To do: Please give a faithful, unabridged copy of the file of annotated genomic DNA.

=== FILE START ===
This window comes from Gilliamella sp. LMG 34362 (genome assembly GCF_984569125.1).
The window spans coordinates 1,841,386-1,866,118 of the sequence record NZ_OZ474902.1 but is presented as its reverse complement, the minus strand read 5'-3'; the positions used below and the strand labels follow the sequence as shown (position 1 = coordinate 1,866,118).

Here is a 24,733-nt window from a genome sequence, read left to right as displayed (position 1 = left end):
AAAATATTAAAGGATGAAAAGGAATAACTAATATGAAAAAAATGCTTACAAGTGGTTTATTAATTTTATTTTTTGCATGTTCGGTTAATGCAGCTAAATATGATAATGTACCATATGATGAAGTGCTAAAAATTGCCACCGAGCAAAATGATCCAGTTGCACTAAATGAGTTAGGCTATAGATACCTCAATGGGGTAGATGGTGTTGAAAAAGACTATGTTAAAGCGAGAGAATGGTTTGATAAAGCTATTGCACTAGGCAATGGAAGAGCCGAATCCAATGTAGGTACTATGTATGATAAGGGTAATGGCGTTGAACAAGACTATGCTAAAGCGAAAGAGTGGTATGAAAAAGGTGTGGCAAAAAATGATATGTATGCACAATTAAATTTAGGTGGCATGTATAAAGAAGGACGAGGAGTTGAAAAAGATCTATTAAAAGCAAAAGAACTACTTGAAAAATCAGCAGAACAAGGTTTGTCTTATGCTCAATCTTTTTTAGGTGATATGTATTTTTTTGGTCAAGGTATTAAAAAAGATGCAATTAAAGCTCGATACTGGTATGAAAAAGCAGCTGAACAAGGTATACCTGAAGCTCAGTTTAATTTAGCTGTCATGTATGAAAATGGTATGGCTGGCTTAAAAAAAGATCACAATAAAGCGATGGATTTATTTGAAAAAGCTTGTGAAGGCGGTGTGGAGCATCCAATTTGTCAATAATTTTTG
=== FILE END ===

This window comes from Gilliamella sp. LMG 34362 (genome assembly GCF_984569125.1).
The window spans coordinates 1,841,386-1,866,118 of the sequence record NZ_OZ474902.1 but is presented as its reverse complement, the minus strand read 5'-3'; the positions used below and the strand labels follow the sequence as shown (position 1 = coordinate 1,866,118).

Here is a 24,733-nt window from a genome sequence, read left to right as displayed (position 1 = left end):
AAAATATTAAAGGATGAAAAGGAATAACTAATATGAAAAAAATGCTTACAAGTGGTTTATTAATTTTATTTTTTGCATGTTCGGTTAATGCAGCTAAATATGATAATGTACCATATGATGAAGTGCTAAAAATTGCCACCGAGCAAAATGATCCAGTTGCACTAAATGAGTTAGGCTATAGATACCTCAATGGGGTAGATGGTGTTGAAAAAGACTATGTTAAAGCGAGAGAATGGTTTGATAAAGCTATTGCACTAGGCAATGGAAGAGCCGAATCCAATGTAGGTACTATGTATGATAAGGGTAATGGCGTTGAACAAGACTATGCTAAAGCGAAAGAGTGGTATGAAAAAGGTGTGGCAAAAAATGATATGTATGCACAATTAAATTTAGGTGGCATGTATAAAGAAGGACGAGGAGTTGAAAAAGATCTATTAAAAGCAAAAGAACTACTTGAAAAATCAGCAGAACAAGGTTTGTCTTATGCTCAATCTTTTTTAGGTGATATGTATTTTTTTGGTCAAGGTATTAAAAAAGATGCAATTAAAGCTCGATACTGGTATGAAAAAGCAGCTGAACAAGGTATACCTGAAGCTCAGTTTAATTTAGCTGTCATGTATGAAAATGGTATGGCTGGCTTAAAAAAAGATCACAATAAAGCGATGGATTTATTTGAAAAAGCTTGTGAAGGCGGTGTGGAGCATCCAATTTGTCAATAATTTTTG